We caught you on the morning commute yesterday in our article “Thursday Morning Reads: Going Rogue, Share Traders More Reckless Than Psychopaths, so now we’re hoping to catch you once again today. If you took the day off, are at work already, or are retired either way sit back, relax, and read! We will keep the great articles coming and have some great surprises in stock for next week so stay tuned and be prepared. In the meantime, enjoy the articles we have posted below and please let us know which one’s your favorite, we’re always love hearing what you guys have to say!
In 2011, I will continue to bring you more new investment ideas from beyond America’s borders. I want to share the advice from the founding father ofoverseas investing and legendary investor, Sir John Templeton. He summed up his approach by reminding us of Will Rogers’ famous advice.
“Don’t gamble,” he said. “Buy some good stock. Hold it till it goes up…and then sell it. It if doesn’t go up, don’t buy it!”
Templeton had a simple belief that success in the stock market is based on the principle of buying low and selling high. Granted, you can make money by reversing the order – selling high and then buying low. And there is money to be made in things like derivatives, options and futures. But, by and large, he believed these are techniques for traders and speculators, not for investors.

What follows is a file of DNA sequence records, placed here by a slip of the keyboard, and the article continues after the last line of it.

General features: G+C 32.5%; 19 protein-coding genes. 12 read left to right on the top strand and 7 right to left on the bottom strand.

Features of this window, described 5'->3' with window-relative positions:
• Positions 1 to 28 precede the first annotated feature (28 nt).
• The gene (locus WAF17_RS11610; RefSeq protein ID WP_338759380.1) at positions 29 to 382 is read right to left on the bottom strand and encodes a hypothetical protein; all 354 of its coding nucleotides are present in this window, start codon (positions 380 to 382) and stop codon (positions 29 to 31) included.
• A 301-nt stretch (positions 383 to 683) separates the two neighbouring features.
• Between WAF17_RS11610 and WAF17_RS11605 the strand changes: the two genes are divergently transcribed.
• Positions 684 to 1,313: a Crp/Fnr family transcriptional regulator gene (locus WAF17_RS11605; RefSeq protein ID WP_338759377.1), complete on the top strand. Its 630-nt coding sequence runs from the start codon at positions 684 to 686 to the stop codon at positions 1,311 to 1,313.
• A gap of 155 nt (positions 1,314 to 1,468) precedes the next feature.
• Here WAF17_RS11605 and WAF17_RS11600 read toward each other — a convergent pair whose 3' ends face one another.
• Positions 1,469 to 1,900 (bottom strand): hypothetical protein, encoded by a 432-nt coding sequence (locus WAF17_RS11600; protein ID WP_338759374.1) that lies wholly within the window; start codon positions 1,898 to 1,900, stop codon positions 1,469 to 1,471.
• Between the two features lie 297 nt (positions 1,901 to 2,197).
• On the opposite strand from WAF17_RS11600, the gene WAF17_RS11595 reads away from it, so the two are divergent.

In 1954, Templeton had a big idea: look beyond America’s borders for investing riches. This wasn’t exactly common at the time. After graduating from Yale, he was amazed that Americans hardly ever invested abroad. For a long time, he believed, it was almost considered unpatriotic for an American to buy foreign securities.
Over the next 50 years, Templeton amassed a small fortune by investing in overseas markets – eventually becoming a billionaire. And his Templeton Mutual Funds (now the Franklin Templeton Funds) produced an annualized return of 13.8% (compared to just 11.1% on the S&P), causing Money magazine to dub him “arguably the greatest global stock picker of the century.”
So how’d he do it?
Templeton considered himself a “bargain hunter.” Always a contrarian, he looked for “companies around the world that offered low prices and an excellent long-term outlook.”
Sir John Templeton’s core investment advice is even more relevant today. Anyone who follows Stocks on Wall Street knows I’m an avid supporter of emerging markets and international equities.
Follow Stocks on Wall Street in 2011 for more exciting new investment ideas from beyond America’s borders.